Pace picks up in race to succeed Congressman Waxman

Henry Waxman
The race to succeed Rep. Henry Waxman (D-Beverly Hills) is heating up. Waxman is shown here accepting phone calls on the day he announced he would retire.
(Associated Press)

 With the June 3 primary just weeks away, the pace is picking up in the 18-candidate race to succeed retiring longtime Rep. Henry Waxman (D-Beverly Hills).

 A campaign mailer from spiritual teacher and bestselling author Marianne Williamson landed in some voters’ mailboxes over the weekend, possibly the first piece of political mail of the race.

Williamson, a former Democrat who switched her voter registration to “no party preference” as part of her stated goal to help break the partisan gridlock in Congress, asks voters to support a constitutional amendment to help “get money out of politics.”

She advocates an amendment that would repeal the Supreme Court’s Citizens United ruling that opened the doors to corporations and interest groups spending unlimited amounts to support or oppose candidates.


Opening with her “Create Anew” campaign theme, the mailer states, “We need a new politics of conscience and a new bottom line” and includes a postcard to use for volunteering in her campaign.

It was not immediately clear how many mailers were sent and to which voters in the 33rd Congressional District, which runs from parts of the Westside and Malibu south through the Palos Verdes Peninsula and is strongly Democratic.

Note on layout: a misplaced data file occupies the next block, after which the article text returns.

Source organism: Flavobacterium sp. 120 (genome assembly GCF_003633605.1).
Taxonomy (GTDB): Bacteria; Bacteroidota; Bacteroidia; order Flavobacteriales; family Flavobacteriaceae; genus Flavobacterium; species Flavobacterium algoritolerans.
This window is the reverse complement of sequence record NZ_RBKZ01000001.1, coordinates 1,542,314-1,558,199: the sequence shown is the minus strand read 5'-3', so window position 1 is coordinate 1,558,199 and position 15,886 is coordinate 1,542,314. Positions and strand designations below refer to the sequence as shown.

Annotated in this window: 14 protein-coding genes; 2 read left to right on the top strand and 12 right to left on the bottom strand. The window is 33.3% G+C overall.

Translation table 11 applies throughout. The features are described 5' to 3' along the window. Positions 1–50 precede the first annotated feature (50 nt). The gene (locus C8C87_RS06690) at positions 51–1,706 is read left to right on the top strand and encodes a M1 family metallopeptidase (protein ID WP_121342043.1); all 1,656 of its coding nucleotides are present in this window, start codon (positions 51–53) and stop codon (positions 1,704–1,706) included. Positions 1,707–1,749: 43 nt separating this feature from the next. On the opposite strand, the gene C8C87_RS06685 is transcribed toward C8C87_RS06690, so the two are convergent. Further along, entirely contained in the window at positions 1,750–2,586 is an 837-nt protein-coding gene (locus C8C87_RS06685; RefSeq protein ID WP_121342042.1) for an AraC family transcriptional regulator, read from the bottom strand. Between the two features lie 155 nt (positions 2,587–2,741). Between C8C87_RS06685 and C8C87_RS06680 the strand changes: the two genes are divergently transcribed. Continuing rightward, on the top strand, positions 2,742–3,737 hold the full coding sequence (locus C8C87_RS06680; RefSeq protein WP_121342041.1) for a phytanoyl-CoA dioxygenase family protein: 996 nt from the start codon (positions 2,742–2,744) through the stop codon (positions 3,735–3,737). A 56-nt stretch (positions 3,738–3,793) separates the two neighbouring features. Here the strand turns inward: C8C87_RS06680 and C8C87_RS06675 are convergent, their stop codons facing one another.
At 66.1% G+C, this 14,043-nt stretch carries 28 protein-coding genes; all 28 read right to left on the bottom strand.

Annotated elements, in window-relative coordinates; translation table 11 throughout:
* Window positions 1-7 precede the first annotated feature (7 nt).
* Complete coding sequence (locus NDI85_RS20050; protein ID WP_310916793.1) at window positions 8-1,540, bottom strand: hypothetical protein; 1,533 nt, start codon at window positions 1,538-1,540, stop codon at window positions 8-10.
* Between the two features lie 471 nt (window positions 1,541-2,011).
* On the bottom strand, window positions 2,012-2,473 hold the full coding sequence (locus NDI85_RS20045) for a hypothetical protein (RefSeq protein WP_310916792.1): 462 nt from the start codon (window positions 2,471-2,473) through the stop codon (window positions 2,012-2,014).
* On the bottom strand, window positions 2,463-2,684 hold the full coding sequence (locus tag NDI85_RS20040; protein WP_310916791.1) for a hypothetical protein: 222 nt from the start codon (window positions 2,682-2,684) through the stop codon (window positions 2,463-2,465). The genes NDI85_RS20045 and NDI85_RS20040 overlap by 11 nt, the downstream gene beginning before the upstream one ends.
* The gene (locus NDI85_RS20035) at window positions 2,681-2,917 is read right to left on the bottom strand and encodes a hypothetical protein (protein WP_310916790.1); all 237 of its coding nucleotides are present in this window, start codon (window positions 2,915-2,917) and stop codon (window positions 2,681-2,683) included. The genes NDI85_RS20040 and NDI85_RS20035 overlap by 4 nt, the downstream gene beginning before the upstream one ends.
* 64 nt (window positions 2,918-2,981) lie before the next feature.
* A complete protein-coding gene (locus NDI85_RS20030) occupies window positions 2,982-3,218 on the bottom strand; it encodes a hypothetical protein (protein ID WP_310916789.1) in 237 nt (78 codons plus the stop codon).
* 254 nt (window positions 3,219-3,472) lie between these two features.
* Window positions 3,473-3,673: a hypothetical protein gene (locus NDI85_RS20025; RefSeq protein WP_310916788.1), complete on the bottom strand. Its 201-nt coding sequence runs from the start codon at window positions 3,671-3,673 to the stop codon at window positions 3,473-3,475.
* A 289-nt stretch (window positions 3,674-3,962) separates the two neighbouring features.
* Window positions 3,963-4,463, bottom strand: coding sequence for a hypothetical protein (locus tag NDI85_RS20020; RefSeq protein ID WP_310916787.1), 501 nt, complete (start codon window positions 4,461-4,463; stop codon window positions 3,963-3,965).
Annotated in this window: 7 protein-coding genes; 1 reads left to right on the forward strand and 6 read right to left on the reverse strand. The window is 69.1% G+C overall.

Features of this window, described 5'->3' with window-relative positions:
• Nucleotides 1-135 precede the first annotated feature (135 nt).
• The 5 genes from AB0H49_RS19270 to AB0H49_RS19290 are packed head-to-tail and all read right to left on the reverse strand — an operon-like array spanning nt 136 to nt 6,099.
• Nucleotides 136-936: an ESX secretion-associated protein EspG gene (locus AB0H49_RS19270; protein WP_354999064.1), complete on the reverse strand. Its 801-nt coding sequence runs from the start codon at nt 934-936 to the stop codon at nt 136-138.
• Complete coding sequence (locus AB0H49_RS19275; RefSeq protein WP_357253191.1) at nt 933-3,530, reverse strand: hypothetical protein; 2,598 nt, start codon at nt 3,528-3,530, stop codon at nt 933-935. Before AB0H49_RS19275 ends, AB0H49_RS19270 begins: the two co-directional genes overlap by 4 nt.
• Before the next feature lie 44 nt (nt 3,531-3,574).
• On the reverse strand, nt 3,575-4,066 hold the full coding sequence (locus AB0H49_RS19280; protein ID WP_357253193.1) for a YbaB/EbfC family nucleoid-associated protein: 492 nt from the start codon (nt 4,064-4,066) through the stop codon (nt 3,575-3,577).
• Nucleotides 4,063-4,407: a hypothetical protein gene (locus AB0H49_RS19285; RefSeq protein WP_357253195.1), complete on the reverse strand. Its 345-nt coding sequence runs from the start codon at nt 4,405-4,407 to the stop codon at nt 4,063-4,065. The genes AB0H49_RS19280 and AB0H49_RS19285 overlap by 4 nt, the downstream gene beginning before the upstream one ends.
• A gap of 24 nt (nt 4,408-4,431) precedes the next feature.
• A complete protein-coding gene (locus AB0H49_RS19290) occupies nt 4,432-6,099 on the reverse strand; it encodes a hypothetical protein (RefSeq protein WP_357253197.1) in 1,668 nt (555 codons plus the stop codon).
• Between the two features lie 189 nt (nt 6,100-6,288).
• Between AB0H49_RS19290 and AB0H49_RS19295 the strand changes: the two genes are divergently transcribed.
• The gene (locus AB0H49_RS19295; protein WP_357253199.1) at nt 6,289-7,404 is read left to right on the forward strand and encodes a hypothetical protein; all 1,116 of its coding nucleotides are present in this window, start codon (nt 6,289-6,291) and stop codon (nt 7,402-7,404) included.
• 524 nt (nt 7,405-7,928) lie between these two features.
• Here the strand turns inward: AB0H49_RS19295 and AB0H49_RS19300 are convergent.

On Monday, one of Williamson’s rivals, Democrat Matt Miller, released his second position paper, this one of his proposals for improving public education.

It comes down to improving the teacher pool, says Miller, a journalist and former public radio public affairs show co-host.


“Elevating the teaching profession so that we attract and retain top talent in our classrooms is the critical missing piece” in helping prepare American students to compete in a global economy, Miller said in introducing his plan.

He calls for a $30 billion federal fund to help local communities recruit top teaching talent, in part by raising starting salaries. The full plan is on his website.

Miller called improving public schools “a passion of mine."  A director of the Partnership for Los Angeles Schools, which works with 17 urban campuses, Miller also was appointed by U.S. Education Secretary Arne Duncan to his Equity and Excellence Commission.

Previously, Miller released a plan for making healthcare more affordable by cutting inflated costs.

On the Republican side of the contest, gang prosecutor Elan S. Carr on Monday announced his endorsement by House Majority Leader Eric Cantor.

“Elan has built a successful record of public service, from serving in the military to serving in the Los Angeles County District Attorney’s Office,” Cantor said in a statement released by Carr’s campaign.

With three Republicans on the ballot, the Carr campaign is trying to solidify GOP support around his candidacy to boost his chances of getting on the November ballot.

Under the state’s relatively new elections system, only the top two primary finishers, regardless of any party affiliation, will advance to the fall general election.


 Besides the three Republicans, the candidates on the primary ballot include 10 Democrats, three independents (no party preference), one Green Party member and one Libertarian.

Twitter: @jeanmerl


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